The use of the term "statist" to describe anyone who believes in having a central government is but another example of "a deception wrapped in a distortion hidden in an exaggeration." The term "statism" means "concentration of economic controls and planning in the hands of a highly centralized government." But this is broadened by the Non-initiators to include any form of regulation by a central government. Society, according to them, lacks the right to make any impositions on individuals to which they do not each give their voluntary consent.

It is absurd to apply the term of "statist" or "collectivist" to the government which a people elect to govern themselves. This is another example of the denigration of popular government in favor of an anarchic form of individualism that not only ignores the will of the people, but even suggests that the people as a whole have no legitimacy. Not so with Jefferson, however.

    "The catholic principle of republicanism is that every people may establish what form of government they please and change it as they please, the will of the nation being the only thing essential." --Thomas Jefferson: The Anas, 1792.

Objectivists believe "the only function of the government is to protect individual rights, i.e., to protect men from those who initiate the use of physical force," and are fond of quoting Jefferson when he wrote:

    "No man has a natural right to commit aggression on the equal rights of another, and this is all from which the laws ought to restrain him."

But they omit the context from which that is taken, a context which speaks not only of restraint, but of duty. They attempt to make Jefferson appear to oppose any enforcement on individuals other than the protection of rights. But that is not what Jefferson wrote.

    "Our legislators are not sufficiently apprised of the rightful limits of their power: that their true office is to declare and enforce only our natural rights and duties and to take none of them from us. No man has a natural right to commit aggression on the equal rights of another, and this is all from which the laws ought to restrain him; every man is under the natural duty of contributing to the necessities of the society, and this is all the laws should enforce on him; and, no man having a natural right to be the judge between himself and another, it is his natural duty to submit to the umpirage of an impartial third. When the laws have declared and enforced all this, they have fulfilled their functions; and the idea is quite unfounded that on entering into society we give up any natural right. The trial of every law by one of these texts would lessen much the labors of our legislators and lighten equally our municipal codes." --Thomas Jefferson to Francis Gilmer, 1816.

"When the laws have declared and enforce all this"--all this what? Declared and enforced our natural rights and our natural duties.

It is grossly naive to think that a modern government can exist in this world if "the only function of the government is to protect individual rights, i.e., to protect men from those who initiate the use of physical force." The Founders certainly conceived of a government as more than that. Jefferson expressed the object of government in much broader terms.

    "The only orthodox object of the institution of government is to secure the greatest degree of happiness possible to the general mass of those associated under it." --Thomas Jefferson to M. van der Kemp, 1812.

    "The freedom and happiness of man... are the sole objects of all legitimate government." --Thomas Jefferson to Thaddeus Kosciusko, 1810.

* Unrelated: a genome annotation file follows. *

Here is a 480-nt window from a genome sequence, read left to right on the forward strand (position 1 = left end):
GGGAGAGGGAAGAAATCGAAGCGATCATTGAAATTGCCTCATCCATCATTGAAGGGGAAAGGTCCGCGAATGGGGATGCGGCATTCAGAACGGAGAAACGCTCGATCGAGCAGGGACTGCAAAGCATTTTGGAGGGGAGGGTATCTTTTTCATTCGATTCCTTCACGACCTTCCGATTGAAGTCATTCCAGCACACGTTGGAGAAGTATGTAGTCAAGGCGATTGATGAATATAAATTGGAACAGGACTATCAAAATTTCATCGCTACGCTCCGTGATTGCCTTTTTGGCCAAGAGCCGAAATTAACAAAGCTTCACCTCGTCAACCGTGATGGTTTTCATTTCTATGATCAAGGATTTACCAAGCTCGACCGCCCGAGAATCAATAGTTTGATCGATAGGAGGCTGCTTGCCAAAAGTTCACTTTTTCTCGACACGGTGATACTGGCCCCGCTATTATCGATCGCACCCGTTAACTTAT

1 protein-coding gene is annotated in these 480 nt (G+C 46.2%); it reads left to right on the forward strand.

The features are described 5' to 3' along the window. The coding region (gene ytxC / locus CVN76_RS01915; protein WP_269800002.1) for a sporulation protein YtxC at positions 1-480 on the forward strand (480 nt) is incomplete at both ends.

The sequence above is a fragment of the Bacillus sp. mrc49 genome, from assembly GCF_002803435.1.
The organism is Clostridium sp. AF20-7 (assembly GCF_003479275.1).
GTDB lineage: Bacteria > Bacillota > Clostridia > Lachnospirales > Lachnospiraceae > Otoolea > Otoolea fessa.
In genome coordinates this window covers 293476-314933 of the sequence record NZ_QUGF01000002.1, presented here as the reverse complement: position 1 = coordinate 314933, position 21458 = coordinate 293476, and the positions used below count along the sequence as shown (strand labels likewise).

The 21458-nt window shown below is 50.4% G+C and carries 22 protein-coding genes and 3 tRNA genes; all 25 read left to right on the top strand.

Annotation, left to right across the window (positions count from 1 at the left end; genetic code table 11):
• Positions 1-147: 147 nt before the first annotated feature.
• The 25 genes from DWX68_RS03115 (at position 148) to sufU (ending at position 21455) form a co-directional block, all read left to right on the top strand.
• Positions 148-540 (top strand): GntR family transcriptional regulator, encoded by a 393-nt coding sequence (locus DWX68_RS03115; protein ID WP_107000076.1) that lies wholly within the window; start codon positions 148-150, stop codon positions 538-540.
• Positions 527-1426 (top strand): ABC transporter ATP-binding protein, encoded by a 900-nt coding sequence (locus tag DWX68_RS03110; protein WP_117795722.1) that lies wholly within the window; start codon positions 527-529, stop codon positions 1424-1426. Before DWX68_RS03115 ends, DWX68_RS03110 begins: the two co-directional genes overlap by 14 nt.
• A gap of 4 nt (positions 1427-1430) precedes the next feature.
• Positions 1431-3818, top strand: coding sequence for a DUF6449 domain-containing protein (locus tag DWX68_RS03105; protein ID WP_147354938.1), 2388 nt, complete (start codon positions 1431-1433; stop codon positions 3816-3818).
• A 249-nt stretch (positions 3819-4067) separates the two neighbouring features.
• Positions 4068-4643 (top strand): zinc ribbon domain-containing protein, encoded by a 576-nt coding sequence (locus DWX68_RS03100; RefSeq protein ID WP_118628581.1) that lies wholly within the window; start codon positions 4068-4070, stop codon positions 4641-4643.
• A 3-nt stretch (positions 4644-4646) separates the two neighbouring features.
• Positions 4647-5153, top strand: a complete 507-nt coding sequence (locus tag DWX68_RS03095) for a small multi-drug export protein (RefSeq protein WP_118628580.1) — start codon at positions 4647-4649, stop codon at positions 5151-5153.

"The care of human life and happiness and not their destruction is the first and only legitimate object of good government." --Thomas Jefferson to Maryland Republicans, 1809.

    "The first object of human association [is] the full improvement of their condition." --Thomas Jefferson: Virginia Protest, 1825.

Thus we have Freedom, Happiness, Care, Full Improvement--all of this is more than merely "to protect men from those who initiate the use of physical force." It is a description of a government acting on behalf of its people, doing what, according to the will of its people, is conducive to the freedom, happiness, care, and full improvement of their condition.

    The Insidious Nature of Political Propaganda

Theories that deprive the people of their collective rights become just as potentially destructive of Constitutional government as any Marxist or communist doctrine. Such theories could never prevail in a stable society, but what they can do is serve as an undermining force against an established government and its legitimate functions. Thus, while never being able to shape real government policy, they can serve as a disintegrating influence and permit the ascendency of authoritarian forces that would take over if democratic government were destroyed. These theories poison the public consciousness and often have their most significant influence with people who are more intelligent than the average and who, for that reason, are more likely to be in leadership positions.

The result can be noted in public discourse. Assumptions are made that are destructive and even treasonous. The ideas are spread in casual conduct, and a rebellious spirit seeps into the public consciousness and gains acceptance, sometimes even in high places. On the internet, one sees signatures and arguments such as

    "Taxation is Theft, Jury Duty and the Draft are servitude."

    "Those who *would* govern us are enemies."

    "People who are paid with stolen money (tax revenues) likewise are moral accessories to a wrong act. In short, such people are sleeping with the enemy. I hope they are not enjoying it too much." --Bob Kolker.

This destructive legacy is the result of the Non-initiation of Force doctrine. While appealing to the individual's self-interest and desire for freedom, it undermines the only means and the only institutions that can secure him that freedom.